“Now I’ve got a lot of supporters out there who specifically came to us because we were the alternative to what they viewed as either bad or biased.”

Despite his success, Schorsch says building a media empire in his hometown has not been without its sacrifices. “I stopped writing about St. Petersburg politics,” Schorsch explained; he now sends reporters to cover most local issues.

“It became uncomfortable to write about subjects and then you go down to Kahwa coffee and you see them and they come up to you and ask, ‘Hey, are you Peter Schorsch?’ And you almost have to brace your face because you don’t know if you’re gonna get punched or not.”

“Now I know all this going into it,” Schorsch said. “I enjoy and thrive on what I describe as nothing less than a Beirut street fight, which is Florida politics. But it can be tough. It’s tough for my wife.”

Schorsch gets fired up about the “street fight” that is politics, and enjoys “drinking from the firehose” of statewide and national political news. But his growing platform, combined with his willingness to write about all things political – including friends – has been costly in his personal life.

“Yes, it sucks sometimes to be too powerful,” said Schorsch. “There is a lot of negative. Number one is, especially when you connect the publishing side with the political, a lot of even my friends aren’t comfortable to have me around because is what they’re going to say in a private setting going to become fodder for a blog post?”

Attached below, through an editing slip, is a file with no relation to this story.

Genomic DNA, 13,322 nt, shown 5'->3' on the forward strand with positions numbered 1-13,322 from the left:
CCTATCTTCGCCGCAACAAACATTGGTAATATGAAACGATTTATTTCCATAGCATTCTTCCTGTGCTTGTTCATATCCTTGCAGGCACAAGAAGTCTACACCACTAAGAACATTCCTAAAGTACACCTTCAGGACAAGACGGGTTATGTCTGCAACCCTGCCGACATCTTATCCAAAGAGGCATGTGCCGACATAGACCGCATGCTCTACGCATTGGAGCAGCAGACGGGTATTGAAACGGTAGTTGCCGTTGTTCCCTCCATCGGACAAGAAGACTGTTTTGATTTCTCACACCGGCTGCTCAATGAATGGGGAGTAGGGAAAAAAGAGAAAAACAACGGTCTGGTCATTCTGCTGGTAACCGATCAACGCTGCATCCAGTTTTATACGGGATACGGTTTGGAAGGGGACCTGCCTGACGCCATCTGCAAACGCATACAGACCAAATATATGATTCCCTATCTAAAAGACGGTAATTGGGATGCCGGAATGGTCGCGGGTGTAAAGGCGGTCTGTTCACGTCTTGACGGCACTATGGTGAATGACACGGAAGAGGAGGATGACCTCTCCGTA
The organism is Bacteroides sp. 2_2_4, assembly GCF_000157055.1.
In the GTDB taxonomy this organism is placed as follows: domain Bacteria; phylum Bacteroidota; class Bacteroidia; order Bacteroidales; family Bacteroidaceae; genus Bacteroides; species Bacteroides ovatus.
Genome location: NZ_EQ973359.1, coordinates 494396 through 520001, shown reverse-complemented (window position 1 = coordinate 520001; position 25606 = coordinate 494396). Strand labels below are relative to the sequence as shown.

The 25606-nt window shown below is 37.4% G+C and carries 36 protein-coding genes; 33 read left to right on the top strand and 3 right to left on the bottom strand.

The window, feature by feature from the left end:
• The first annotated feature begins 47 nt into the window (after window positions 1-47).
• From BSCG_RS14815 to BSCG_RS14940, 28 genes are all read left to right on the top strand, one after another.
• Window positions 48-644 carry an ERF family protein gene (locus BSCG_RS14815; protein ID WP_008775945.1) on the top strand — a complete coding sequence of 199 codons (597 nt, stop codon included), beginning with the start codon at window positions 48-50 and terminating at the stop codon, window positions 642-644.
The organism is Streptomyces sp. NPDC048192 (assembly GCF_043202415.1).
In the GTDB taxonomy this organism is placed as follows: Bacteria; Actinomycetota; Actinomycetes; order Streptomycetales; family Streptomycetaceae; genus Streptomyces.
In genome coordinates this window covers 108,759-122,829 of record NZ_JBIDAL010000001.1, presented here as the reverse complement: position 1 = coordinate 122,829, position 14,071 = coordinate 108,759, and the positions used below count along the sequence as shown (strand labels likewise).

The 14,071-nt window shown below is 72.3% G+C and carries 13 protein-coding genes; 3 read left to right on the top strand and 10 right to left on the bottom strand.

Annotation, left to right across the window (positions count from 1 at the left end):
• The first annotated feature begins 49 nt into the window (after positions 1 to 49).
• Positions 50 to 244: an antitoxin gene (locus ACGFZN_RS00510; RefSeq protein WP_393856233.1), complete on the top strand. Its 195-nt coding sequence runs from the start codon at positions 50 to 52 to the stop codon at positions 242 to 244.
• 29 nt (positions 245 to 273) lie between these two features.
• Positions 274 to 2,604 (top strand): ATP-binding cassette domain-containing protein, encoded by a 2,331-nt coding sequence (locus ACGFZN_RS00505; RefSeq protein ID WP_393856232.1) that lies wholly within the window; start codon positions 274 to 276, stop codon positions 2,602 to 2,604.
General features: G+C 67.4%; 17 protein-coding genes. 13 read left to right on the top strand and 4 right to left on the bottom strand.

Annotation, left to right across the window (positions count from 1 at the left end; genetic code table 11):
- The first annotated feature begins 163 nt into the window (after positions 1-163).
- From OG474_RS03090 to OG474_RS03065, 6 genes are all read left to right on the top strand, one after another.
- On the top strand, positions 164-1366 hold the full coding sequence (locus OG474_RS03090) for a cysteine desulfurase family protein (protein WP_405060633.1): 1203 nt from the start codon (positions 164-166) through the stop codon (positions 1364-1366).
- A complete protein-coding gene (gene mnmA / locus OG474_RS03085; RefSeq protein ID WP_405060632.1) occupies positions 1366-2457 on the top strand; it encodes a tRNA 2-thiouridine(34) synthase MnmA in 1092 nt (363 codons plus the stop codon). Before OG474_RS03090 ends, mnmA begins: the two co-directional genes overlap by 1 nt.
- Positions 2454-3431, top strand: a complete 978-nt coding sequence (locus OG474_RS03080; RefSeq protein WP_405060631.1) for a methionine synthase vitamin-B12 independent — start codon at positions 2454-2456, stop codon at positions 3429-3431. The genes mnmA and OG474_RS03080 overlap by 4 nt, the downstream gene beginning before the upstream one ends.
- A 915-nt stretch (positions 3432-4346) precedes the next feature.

“I’ve made it a point that a lot of my close friends aren’t in politics,” he explained.

Schorsch says his coverage of Mayor Rick Baker’s 2017 mayoral campaign lead to losing Baker as a friend and mentor. “I haven’t talked to Rick Baker since he lost the election,” Schorsch said. “I’d basically lost my friend there in a lot of ways. He may not see it that way, we may not have connected, but I know he wasn’t happy with what I wrote.”

“And I wasn’t writing it about Rick Baker the person, I was writing it about Rick Baker the politician and that was my job.”

Despite the downsides, Schorsch is planning a return to St. Petersburg media. As the renowned voices of the business community and political community have stepped away from the limelight, many into retirement, local coverage will be more important than ever, he says. “You get the blogger you need or you deserve, not the one you want. And I think that there is a lack … of public intellectualism … in a way.

“We don’t even have mechanisms in this town in a lot of ways, that’s been part of the problem as we build the Pier, Stop The Lens, build the stadium – where do we even have these discussions?” 

That, he says, is the role of new media – to fill in the spaces currently vacant in established journalism. To provide a space for discourse and public comment, to comment on what is good for a city – and to fight against what is bad.

“St. Petersburg right now is at the crossroads … how many times have you heard, ‘Oh, this place could be the new Miami Beach’? And you’re like, ‘If you say that again we are gonna drop you off the Gandy Bridge,’” Schorsch laughed.

Steering St. Pete’s development in the right course is a main concern for Schorsch. “Don’t you worry that somebody’s gonna come along and put in too many, or the wrong condominium buildings?” said Schorsch. “And then suddenly … We could lose this, this could be lost.”


Listen to the full St. Pete X podcast featuring Peter Schorsch here.